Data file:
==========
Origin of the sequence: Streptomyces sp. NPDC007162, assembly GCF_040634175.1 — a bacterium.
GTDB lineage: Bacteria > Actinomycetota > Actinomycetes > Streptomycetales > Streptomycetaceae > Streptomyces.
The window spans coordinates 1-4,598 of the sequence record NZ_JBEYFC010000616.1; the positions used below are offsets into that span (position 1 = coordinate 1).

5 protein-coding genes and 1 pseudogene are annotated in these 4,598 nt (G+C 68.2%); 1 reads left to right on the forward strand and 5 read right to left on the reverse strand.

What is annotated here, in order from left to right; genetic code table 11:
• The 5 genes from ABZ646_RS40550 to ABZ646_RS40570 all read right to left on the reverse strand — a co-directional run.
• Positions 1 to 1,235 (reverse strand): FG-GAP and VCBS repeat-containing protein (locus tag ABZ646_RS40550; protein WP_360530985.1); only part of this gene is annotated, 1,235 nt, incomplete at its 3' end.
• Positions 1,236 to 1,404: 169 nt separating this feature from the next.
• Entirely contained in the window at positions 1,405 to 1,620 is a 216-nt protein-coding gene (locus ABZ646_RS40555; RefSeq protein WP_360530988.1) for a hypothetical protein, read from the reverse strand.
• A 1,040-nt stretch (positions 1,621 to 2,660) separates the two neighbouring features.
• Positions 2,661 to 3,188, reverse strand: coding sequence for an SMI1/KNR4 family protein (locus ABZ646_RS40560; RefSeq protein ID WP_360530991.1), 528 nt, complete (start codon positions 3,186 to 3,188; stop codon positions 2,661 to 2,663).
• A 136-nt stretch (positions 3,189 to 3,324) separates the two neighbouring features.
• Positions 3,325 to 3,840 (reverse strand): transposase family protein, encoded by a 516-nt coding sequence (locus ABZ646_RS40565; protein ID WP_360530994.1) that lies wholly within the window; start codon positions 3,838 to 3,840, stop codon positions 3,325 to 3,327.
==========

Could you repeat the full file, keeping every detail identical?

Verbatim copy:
Origin of the sequence: Streptomyces sp. NPDC007162, assembly GCF_040634175.1 — a bacterium.
GTDB lineage: Bacteria > Actinomycetota > Actinomycetes > Streptomycetales > Streptomycetaceae > Streptomyces.
The window spans coordinates 1-4,598 of the sequence record NZ_JBEYFC010000616.1; the positions used below are offsets into that span (position 1 = coordinate 1).

5 protein-coding genes and 1 pseudogene are annotated in these 4,598 nt (G+C 68.2%); 1 reads left to right on the forward strand and 5 read right to left on the reverse strand.

What is annotated here, in order from left to right; genetic code table 11:
• The 5 genes from ABZ646_RS40550 to ABZ646_RS40570 all read right to left on the reverse strand — a co-directional run.
• Positions 1 to 1,235 (reverse strand): FG-GAP and VCBS repeat-containing protein (locus tag ABZ646_RS40550; protein WP_360530985.1); only part of this gene is annotated, 1,235 nt, incomplete at its 3' end.
• Positions 1,236 to 1,404: 169 nt separating this feature from the next.
• Entirely contained in the window at positions 1,405 to 1,620 is a 216-nt protein-coding gene (locus ABZ646_RS40555; RefSeq protein WP_360530988.1) for a hypothetical protein, read from the reverse strand.
• A 1,040-nt stretch (positions 1,621 to 2,660) separates the two neighbouring features.
• Positions 2,661 to 3,188, reverse strand: coding sequence for an SMI1/KNR4 family protein (locus ABZ646_RS40560; RefSeq protein ID WP_360530991.1), 528 nt, complete (start codon positions 3,186 to 3,188; stop codon positions 2,661 to 2,663).
• A 136-nt stretch (positions 3,189 to 3,324) separates the two neighbouring features.
• Positions 3,325 to 3,840 (reverse strand): transposase family protein, encoded by a 516-nt coding sequence (locus ABZ646_RS40565; protein ID WP_360530994.1) that lies wholly within the window; start codon positions 3,838 to 3,840, stop codon positions 3,325 to 3,327.